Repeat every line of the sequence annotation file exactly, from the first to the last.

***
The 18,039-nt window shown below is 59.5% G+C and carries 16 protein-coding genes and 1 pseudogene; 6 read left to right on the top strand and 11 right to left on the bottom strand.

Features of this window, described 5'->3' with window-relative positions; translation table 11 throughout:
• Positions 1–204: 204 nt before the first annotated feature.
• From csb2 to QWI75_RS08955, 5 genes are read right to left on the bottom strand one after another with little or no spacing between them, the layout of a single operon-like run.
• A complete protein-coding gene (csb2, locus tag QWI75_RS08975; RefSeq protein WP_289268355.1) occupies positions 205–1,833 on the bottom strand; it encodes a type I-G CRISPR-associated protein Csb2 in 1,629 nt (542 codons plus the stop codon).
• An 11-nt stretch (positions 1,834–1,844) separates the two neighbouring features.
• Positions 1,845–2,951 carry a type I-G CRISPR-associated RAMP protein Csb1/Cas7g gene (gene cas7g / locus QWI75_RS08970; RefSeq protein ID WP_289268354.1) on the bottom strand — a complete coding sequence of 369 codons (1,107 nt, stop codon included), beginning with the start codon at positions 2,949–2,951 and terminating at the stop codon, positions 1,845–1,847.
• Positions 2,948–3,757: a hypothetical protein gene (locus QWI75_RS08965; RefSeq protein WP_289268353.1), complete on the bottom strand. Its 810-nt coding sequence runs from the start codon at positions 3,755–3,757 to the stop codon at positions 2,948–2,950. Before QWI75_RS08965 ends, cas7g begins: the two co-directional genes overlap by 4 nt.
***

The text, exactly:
The 18,039-nt window shown below is 59.5% G+C and carries 16 protein-coding genes and 1 pseudogene; 6 read left to right on the top strand and 11 right to left on the bottom strand.

Features of this window, described 5'->3' with window-relative positions; translation table 11 throughout:
• Positions 1–204: 204 nt before the first annotated feature.
• From csb2 to QWI75_RS08955, 5 genes are read right to left on the bottom strand one after another with little or no spacing between them, the layout of a single operon-like run.
• A complete protein-coding gene (csb2, locus tag QWI75_RS08975; RefSeq protein WP_289268355.1) occupies positions 205–1,833 on the bottom strand; it encodes a type I-G CRISPR-associated protein Csb2 in 1,629 nt (542 codons plus the stop codon).
• An 11-nt stretch (positions 1,834–1,844) separates the two neighbouring features.
• Positions 1,845–2,951 carry a type I-G CRISPR-associated RAMP protein Csb1/Cas7g gene (gene cas7g / locus QWI75_RS08970; RefSeq protein ID WP_289268354.1) on the bottom strand — a complete coding sequence of 369 codons (1,107 nt, stop codon included), beginning with the start codon at positions 2,949–2,951 and terminating at the stop codon, positions 1,845–1,847.
• Positions 2,948–3,757: a hypothetical protein gene (locus QWI75_RS08965; RefSeq protein WP_289268353.1), complete on the bottom strand. Its 810-nt coding sequence runs from the start codon at positions 3,755–3,757 to the stop codon at positions 2,948–2,950. Before QWI75_RS08965 ends, cas7g begins: the two co-directional genes overlap by 4 nt.